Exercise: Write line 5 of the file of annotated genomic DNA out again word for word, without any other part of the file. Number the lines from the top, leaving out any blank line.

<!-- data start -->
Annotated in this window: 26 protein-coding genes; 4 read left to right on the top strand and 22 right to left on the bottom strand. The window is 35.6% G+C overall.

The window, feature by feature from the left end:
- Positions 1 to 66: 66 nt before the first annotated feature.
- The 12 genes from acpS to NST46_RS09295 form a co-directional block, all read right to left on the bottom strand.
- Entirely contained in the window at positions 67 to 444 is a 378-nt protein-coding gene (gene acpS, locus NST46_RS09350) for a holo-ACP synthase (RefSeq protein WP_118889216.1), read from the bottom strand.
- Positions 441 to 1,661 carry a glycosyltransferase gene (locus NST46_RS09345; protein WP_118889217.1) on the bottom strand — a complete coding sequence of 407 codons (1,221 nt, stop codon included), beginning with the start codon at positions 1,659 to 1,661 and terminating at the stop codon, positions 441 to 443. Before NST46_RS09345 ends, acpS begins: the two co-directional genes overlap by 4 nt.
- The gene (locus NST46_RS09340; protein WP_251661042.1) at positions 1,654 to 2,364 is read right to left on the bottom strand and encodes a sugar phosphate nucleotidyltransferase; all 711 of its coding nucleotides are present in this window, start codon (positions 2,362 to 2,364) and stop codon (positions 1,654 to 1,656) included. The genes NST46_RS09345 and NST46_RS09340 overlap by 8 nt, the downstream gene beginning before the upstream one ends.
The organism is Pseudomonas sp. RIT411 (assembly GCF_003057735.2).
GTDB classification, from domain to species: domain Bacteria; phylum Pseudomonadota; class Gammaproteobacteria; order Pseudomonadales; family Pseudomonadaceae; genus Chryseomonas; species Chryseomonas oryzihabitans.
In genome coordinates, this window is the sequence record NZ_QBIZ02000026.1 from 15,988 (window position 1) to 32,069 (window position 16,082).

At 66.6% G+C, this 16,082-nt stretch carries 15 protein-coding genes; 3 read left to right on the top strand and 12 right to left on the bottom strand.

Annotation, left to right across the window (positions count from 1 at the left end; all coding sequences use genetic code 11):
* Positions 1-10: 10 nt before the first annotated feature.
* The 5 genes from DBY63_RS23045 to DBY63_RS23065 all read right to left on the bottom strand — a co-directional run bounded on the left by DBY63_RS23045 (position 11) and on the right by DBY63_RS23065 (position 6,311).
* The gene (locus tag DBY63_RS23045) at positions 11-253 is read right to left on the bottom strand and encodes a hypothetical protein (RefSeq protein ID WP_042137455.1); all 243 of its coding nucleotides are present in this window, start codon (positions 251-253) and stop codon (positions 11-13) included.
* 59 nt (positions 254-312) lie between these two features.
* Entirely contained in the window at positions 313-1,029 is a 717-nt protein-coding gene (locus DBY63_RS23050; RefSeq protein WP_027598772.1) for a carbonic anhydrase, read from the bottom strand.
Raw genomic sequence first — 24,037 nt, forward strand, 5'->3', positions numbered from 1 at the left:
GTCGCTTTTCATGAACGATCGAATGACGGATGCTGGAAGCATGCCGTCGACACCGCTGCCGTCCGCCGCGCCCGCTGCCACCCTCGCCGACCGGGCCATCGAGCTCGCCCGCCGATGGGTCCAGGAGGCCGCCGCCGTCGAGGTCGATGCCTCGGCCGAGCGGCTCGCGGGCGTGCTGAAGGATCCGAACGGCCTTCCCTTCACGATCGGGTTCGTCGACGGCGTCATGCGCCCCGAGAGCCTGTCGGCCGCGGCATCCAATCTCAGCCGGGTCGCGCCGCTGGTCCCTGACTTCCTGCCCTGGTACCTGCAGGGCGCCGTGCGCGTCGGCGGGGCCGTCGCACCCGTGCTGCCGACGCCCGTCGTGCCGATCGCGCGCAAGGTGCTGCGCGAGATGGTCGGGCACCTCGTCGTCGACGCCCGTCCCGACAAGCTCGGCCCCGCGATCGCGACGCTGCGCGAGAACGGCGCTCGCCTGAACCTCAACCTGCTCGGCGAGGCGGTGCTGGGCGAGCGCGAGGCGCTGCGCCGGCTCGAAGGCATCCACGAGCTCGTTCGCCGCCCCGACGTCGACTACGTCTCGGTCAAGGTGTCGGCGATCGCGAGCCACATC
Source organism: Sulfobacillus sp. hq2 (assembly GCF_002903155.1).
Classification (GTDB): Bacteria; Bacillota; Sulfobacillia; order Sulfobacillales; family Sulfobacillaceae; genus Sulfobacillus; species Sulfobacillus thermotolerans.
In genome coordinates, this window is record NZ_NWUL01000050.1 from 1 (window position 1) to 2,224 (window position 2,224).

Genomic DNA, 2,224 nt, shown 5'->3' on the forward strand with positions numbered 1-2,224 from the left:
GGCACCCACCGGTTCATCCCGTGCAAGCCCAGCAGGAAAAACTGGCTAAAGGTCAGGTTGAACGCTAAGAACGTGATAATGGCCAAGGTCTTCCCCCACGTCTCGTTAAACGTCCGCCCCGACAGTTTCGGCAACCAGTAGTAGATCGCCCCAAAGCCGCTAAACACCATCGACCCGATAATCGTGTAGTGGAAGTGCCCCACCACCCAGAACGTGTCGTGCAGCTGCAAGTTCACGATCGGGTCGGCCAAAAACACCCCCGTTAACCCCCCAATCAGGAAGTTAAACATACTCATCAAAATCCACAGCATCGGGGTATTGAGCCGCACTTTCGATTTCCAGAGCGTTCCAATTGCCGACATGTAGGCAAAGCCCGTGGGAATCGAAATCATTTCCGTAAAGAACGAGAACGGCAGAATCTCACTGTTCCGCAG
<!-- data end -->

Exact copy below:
- Entirely contained in the window at positions 67 to 444 is a 378-nt protein-coding gene (gene acpS, locus NST46_RS09350) for a holo-ACP synthase (RefSeq protein WP_118889216.1), read from the bottom strand.